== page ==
Rabbi Barbara Aiello, the first female and non-Orthodox rabbi to head the first modern liberal synagogue in Italy, describes the Anousim or “the forced ones” of the South of Italy, as people who are rediscovering their Jewish roots and traditions many centuries after their ancestors were forcefully converted to Christianity. For many, as the rabbi said, this new knowledge leads to a new identity and formal conversion to Judaism.
Contrary to popular opinion, Sicily’s Jewish culture was not imported from Spain. It came from Judea in antiquity as part of the Diaspora. Some sources date the arrival of the first Jewish settlers in Sicily to the destruction of Jerusalem’s Second Temple (70 A.D.), when Titus brought more than 30,000 Jewish slaves to Rome, some of whom were later sent to the island of Sicily.
Academics generally agree though that the Jewish presence in Italy began long before that. A sizable Jewish community was likely established in the southeastern part of Sicily in Siracusa during the Hellenistic Greek period. Encyclopedia Judaica quotes the record of the first known European Jewish poet Caecilius of Calacte moving to Rome from Sicily in 50 A.D., 20 years prior to Titus’ slaves. These records prove is that the Sicilian Jewish community is the oldest in Europe.
The Phoenicians, Semitic people, were the first to colonize Sicily in 800 B.C. They established a city-port they called Zis, now known as Palermo. They spoke a language similar to Hebrew and developed the first alphabet that was written like Hebrew.
The Greeks came 100 years later, and 500 years later, the Romans. The Vandals came 500 years after the Romans, then the Arabs, the Normans, the Schwabians, the French and the Spanish. The last wave of invaders came after the unification of Italy in 1861. These were the “northern-Italians,” as the locals call them.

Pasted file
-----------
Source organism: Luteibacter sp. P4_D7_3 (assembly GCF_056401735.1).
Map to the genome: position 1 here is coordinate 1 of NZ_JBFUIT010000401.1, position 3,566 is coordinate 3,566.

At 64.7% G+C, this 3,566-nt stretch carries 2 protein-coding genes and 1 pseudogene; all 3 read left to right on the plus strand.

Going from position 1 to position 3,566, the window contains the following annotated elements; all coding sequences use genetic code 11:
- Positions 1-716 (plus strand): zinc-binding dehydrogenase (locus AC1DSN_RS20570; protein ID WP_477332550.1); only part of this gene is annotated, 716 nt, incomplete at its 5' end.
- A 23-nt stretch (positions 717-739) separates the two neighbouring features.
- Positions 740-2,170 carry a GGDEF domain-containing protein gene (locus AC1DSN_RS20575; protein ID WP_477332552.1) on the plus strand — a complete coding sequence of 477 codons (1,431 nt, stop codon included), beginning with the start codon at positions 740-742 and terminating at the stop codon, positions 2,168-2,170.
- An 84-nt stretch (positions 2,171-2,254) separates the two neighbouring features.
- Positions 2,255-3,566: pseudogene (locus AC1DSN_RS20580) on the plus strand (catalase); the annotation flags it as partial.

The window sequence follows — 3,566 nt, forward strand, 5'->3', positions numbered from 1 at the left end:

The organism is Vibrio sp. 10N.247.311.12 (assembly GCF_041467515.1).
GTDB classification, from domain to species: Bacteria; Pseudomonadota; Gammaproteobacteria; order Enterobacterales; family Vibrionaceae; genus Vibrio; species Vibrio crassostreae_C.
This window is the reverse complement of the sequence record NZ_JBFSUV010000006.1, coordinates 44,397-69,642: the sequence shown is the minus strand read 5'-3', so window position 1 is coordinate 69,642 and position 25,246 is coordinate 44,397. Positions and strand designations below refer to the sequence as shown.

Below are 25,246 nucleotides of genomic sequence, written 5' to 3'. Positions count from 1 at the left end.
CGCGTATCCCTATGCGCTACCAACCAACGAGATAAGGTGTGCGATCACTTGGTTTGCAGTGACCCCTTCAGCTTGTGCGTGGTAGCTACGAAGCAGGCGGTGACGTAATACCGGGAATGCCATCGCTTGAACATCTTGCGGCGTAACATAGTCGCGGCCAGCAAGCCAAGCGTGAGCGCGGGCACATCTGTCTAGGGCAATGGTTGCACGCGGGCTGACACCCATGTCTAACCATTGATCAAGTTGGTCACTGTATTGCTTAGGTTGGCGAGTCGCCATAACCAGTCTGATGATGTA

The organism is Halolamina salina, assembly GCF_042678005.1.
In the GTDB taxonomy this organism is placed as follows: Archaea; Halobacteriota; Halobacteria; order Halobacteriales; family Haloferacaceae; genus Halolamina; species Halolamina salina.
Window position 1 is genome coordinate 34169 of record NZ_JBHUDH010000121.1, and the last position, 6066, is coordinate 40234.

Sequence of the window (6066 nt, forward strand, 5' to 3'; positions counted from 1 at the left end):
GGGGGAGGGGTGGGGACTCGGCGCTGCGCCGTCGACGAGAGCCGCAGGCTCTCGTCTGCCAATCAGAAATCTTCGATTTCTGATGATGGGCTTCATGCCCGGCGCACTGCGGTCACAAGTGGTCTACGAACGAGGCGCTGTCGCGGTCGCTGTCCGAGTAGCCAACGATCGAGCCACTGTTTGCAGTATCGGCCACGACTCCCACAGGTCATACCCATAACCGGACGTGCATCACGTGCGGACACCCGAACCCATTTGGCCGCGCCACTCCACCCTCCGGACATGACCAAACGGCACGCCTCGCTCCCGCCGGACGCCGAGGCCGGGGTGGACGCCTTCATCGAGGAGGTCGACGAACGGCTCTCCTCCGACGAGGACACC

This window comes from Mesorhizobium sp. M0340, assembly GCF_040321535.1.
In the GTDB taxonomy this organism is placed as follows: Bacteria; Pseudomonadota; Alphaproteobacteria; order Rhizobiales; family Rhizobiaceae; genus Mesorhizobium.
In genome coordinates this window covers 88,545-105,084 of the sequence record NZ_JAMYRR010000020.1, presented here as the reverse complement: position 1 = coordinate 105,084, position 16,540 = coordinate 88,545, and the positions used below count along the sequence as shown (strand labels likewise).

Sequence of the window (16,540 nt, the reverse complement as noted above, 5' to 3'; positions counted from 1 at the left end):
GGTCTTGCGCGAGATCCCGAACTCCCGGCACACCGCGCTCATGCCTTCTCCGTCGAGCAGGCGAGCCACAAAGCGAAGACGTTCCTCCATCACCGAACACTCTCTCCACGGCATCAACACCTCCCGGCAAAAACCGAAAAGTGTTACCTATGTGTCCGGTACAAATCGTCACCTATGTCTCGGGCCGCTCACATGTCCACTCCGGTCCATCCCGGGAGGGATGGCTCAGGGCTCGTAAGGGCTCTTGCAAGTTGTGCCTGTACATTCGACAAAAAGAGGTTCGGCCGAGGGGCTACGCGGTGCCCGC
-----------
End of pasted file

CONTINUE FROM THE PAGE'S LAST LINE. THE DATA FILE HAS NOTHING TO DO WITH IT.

When the Arabs conquered Sicily in 831, they required Sicilian Jews to pay special taxes and wear a distinctive badge. But Jews were considered the “people of the book” and respected. At that time, there were flourishing Jewish communities in Siracusa, Messina, Taormina, Mazara and other cities. The Jews of Palermo conducted lucrative trade between Sicily, North Africa, and Egypt and prospered under Muslim rule.
The Normans arrived in 1070, and though the Jews still had to pay heavy taxes and wear a badge, they were recognized as citizens, allowed to hold public office and buy land. Travelers described the beauty of the Palermian synagogues and the wealth of the Jews. Benjamin of Tudela, himself a Jew, estimated that the 11th century Palermian community numbered at least 1,500 families or close to 6,000 to 8,000 people. In addition to being noted merchants, the Jews of Palermo were physicians, moneylenders, translators and precious metal workers, and had a virtual monopoly on the silk and dyeing industry.
My Palermian friend and a tour guide, Bianca Del Bello, explained that though Sicily geographically and administratively is indeed part of Italy, the Sicilians, culturally and linguistically, are not Italians. “We are the people of the most conquered island in the world, where one wave of invaders just changed another and so, we created and inhabited our own universe, where the past — Phoenician, Greek, Roman, Byzantine, Jewish, Arabic, Norman, French, Spanish — was never rejected but accepted and embraced.”
Unlike the European ghettos that were locked in from the outside, Sicilian Jews lived in La Giudecca, an open quarter that offered free passage and that was freely chosen by the Jews to be near their fellow co-religionists. The Jewish quarter most likely extended as far west as Salita dell Ospedale in the L’Albergheria quarter. In 2003, Professor Niccolo Bucaria announced his controversial discovery of a 10th century mikvah, a ritual Jewish bath, under the 15th century Palazzo Marchesi. The Jesuits built their Church of Santa Maria del Gesu or Casa Professa on the site of the Palazzo. This discovery provoked numerous arguments on whether the structure of what was long believed to be a water reservoir pointed to the location of a second synagogue. Recently, the city of Palermo installed brown and white street signs that show the street names in three languages: Italian, Hebrew and Arabic. Many streets were named after the inhabitants’ professions: Via Calderai — for boiler-makers, or Via Lamponelli — for lantern-makers. One street sign reads: Vicolo Meschita, the mosque.